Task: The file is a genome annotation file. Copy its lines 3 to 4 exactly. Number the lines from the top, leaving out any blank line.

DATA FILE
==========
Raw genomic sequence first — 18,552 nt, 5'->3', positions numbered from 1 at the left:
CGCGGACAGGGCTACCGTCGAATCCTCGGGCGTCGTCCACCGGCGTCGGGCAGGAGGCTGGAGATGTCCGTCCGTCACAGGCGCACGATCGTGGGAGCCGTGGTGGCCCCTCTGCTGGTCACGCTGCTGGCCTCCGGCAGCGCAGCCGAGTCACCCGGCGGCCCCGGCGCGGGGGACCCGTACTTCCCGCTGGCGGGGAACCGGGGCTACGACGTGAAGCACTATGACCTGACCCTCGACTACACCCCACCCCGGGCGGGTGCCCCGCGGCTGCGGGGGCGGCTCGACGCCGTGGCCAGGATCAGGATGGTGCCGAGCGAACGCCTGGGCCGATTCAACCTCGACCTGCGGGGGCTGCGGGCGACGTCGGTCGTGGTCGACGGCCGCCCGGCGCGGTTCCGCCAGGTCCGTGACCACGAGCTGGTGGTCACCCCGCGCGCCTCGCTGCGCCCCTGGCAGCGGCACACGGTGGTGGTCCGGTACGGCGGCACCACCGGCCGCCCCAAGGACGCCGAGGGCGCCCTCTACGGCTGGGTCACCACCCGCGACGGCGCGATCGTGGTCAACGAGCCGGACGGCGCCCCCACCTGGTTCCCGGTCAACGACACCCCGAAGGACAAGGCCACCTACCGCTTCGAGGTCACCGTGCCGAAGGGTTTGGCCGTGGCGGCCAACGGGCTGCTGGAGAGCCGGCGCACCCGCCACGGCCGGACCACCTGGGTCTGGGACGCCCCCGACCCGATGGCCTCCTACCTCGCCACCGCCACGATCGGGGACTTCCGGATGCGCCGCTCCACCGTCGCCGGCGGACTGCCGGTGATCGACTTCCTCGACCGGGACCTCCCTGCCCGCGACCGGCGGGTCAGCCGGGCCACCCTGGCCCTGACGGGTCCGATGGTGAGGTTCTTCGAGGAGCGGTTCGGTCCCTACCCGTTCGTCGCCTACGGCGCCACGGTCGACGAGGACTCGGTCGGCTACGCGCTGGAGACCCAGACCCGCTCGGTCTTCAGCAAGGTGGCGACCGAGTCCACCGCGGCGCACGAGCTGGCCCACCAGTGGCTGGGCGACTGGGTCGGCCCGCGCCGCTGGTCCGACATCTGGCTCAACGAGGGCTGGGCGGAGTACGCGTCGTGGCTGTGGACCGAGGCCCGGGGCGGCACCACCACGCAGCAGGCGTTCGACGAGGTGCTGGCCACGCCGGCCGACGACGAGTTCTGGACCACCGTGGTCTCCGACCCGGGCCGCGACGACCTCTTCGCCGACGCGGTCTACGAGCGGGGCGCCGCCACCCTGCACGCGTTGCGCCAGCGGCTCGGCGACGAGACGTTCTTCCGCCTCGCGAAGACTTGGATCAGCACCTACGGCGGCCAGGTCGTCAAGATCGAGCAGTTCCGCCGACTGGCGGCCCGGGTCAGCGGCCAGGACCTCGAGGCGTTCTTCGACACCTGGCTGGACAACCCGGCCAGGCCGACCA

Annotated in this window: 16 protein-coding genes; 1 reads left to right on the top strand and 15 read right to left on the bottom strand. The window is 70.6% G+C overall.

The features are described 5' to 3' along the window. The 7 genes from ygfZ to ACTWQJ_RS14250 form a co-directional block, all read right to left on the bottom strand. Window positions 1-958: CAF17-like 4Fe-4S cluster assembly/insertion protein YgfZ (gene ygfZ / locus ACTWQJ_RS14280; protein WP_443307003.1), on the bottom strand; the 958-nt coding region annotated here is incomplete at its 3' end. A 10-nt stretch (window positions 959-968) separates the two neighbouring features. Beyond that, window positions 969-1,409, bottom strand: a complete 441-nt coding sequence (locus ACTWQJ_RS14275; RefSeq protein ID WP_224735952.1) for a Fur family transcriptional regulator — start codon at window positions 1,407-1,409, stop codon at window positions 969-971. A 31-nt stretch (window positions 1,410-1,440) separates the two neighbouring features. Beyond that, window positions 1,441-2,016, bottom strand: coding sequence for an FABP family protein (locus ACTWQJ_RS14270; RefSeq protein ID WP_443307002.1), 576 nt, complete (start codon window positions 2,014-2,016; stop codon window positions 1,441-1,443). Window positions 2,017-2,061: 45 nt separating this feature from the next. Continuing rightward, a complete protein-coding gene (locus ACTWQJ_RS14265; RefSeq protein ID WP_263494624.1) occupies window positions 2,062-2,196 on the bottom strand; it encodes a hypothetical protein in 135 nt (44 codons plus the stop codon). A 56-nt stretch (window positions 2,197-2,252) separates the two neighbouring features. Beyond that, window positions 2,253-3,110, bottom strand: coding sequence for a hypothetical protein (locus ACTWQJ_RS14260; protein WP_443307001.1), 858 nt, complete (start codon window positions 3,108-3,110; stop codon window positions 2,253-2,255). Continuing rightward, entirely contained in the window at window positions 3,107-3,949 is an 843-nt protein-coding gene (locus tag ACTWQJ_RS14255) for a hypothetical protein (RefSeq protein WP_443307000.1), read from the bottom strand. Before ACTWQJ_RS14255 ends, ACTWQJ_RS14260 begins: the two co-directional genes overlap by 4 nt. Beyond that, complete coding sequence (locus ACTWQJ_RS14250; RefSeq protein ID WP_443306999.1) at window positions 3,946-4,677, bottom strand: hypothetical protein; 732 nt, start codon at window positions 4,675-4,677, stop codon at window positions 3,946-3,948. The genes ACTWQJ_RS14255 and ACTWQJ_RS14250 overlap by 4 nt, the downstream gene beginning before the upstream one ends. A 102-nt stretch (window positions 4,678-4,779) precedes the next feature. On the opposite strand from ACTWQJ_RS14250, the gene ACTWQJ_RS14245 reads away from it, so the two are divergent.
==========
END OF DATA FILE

Annotated in this window: 16 protein-coding genes; 1 reads left to right on the top strand and 15 read right to left on the bottom strand. The window is 70.6% G+C overall.

The features are described 5' to 3' along the window. The 7 genes from ygfZ to ACTWQJ_RS14250 form a co-directional block, all read right to left on the bottom strand. Window positions 1-958: CAF17-like 4Fe-4S cluster assembly/insertion protein YgfZ (gene ygfZ / locus ACTWQJ_RS14280; protein WP_443307003.1), on the bottom strand; the 958-nt coding region annotated here is incomplete at its 3' end. A 10-nt stretch (window positions 959-968) separates the two neighbouring features. Beyond that, window positions 969-1,409, bottom strand: a complete 441-nt coding sequence (locus ACTWQJ_RS14275; RefSeq protein ID WP_224735952.1) for a Fur family transcriptional regulator — start codon at window positions 1,407-1,409, stop codon at window positions 969-971. A 31-nt stretch (window positions 1,410-1,440) separates the two neighbouring features. Beyond that, window positions 1,441-2,016, bottom strand: coding sequence for an FABP family protein (locus ACTWQJ_RS14270; RefSeq protein ID WP_443307002.1), 576 nt, complete (start codon window positions 2,014-2,016; stop codon window positions 1,441-1,443). Window positions 2,017-2,061: 45 nt separating this feature from the next. Continuing rightward, a complete protein-coding gene (locus ACTWQJ_RS14265; RefSeq protein ID WP_263494624.1) occupies window positions 2,062-2,196 on the bottom strand; it encodes a hypothetical protein in 135 nt (44 codons plus the stop codon). A 56-nt stretch (window positions 2,197-2,252) separates the two neighbouring features. Beyond that, window positions 2,253-3,110, bottom strand: coding sequence for a hypothetical protein (locus ACTWQJ_RS14260; protein WP_443307001.1), 858 nt, complete (start codon window positions 3,108-3,110; stop codon window positions 2,253-2,255). Continuing rightward, entirely contained in the window at window positions 3,107-3,949 is an 843-nt protein-coding gene (locus tag ACTWQJ_RS14255) for a hypothetical protein (RefSeq protein WP_443307000.1), read from the bottom strand. Before ACTWQJ_RS14255 ends, ACTWQJ_RS14260 begins: the two co-directional genes overlap by 4 nt. Beyond that, complete coding sequence (locus ACTWQJ_RS14250; RefSeq protein ID WP_443306999.1) at window positions 3,946-4,677, bottom strand: hypothetical protein; 732 nt, start codon at window positions 4,675-4,677, stop codon at window positions 3,946-3,948. The genes ACTWQJ_RS14255 and ACTWQJ_RS14250 overlap by 4 nt, the downstream gene beginning before the upstream one ends. A 102-nt stretch (window positions 4,678-4,779) precedes the next feature. On the opposite strand from ACTWQJ_RS14250, the gene ACTWQJ_RS14245 reads away from it, so the two are divergent.